Data leakage can give an attacker critical information about your application and Web server setup. Armed with this information, they can create more targeted attacks against your application and increase their chances of finding a viable exploit.
For example, if the application server configuration sends the server version information via the server header within its response packets, and you are running a server version with known vulnerabilities, the attacker knows to spend more of their time focusing on exploits targeting known vulnerabilities. Without that information, the time it takes an attacker to find a successful exploit directly tied to the running server version increases.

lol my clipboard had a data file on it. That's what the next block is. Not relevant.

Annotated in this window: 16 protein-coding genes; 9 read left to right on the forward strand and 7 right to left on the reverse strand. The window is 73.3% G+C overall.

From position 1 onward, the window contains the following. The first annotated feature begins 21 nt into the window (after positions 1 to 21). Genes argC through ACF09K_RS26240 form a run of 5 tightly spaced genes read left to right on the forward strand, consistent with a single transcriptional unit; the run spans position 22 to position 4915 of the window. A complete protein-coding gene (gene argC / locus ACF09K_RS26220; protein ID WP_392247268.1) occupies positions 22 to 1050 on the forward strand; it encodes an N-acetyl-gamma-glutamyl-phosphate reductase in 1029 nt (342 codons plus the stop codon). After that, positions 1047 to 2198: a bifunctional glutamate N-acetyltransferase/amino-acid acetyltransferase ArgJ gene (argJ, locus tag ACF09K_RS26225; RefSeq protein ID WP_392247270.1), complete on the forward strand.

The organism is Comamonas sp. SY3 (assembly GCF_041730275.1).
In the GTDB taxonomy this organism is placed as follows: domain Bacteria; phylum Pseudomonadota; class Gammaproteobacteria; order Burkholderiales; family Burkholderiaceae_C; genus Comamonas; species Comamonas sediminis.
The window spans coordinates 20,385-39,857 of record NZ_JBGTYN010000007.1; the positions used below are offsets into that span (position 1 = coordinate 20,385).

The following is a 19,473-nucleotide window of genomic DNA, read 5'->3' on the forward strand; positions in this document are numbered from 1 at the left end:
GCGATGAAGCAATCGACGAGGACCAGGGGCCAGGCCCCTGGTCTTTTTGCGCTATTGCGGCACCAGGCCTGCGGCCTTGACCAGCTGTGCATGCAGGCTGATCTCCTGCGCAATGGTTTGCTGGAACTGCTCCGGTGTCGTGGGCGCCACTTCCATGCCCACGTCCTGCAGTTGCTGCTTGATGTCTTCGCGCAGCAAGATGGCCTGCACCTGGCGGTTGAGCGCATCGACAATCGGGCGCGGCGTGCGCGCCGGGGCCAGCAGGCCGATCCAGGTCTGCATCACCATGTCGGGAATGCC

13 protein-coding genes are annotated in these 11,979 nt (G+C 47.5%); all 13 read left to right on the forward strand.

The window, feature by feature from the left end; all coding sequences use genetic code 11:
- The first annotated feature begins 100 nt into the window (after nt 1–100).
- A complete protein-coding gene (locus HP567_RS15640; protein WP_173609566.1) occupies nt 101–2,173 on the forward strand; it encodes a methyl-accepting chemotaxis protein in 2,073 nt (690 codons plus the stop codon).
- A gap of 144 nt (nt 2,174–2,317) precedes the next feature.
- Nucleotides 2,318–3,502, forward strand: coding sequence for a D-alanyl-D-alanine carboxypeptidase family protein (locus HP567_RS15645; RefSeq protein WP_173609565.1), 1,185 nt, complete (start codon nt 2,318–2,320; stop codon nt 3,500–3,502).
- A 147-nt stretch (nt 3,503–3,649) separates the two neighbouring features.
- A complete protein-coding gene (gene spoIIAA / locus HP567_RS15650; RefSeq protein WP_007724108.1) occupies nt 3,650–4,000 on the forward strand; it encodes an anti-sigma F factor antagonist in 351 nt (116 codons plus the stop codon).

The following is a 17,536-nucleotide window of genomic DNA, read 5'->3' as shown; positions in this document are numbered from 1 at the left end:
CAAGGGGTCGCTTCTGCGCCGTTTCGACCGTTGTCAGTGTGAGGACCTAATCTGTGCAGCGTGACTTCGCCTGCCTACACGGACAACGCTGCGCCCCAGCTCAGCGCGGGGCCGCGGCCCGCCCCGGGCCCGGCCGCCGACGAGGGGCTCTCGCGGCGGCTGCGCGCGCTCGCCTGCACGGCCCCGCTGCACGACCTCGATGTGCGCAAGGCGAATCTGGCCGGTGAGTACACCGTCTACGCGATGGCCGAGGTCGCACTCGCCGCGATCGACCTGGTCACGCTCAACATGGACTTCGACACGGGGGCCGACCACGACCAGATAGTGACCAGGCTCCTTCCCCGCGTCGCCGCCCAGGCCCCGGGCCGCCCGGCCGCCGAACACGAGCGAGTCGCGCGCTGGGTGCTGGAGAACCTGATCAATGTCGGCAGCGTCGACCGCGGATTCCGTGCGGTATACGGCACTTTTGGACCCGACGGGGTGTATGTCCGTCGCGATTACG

Data can also be exposed within error messages that are too verbose. Configuring the server to display only information that the user needs to see prevents them from gleaning any additional information about the application setup. Usually a simple error message to users is sufficient. However, in some cases it may be unavoidable to expose some data about your application to users. Put thought into the potential risk this information could pose. Also consider what an attacker might be able to do if they are able to obtain that information.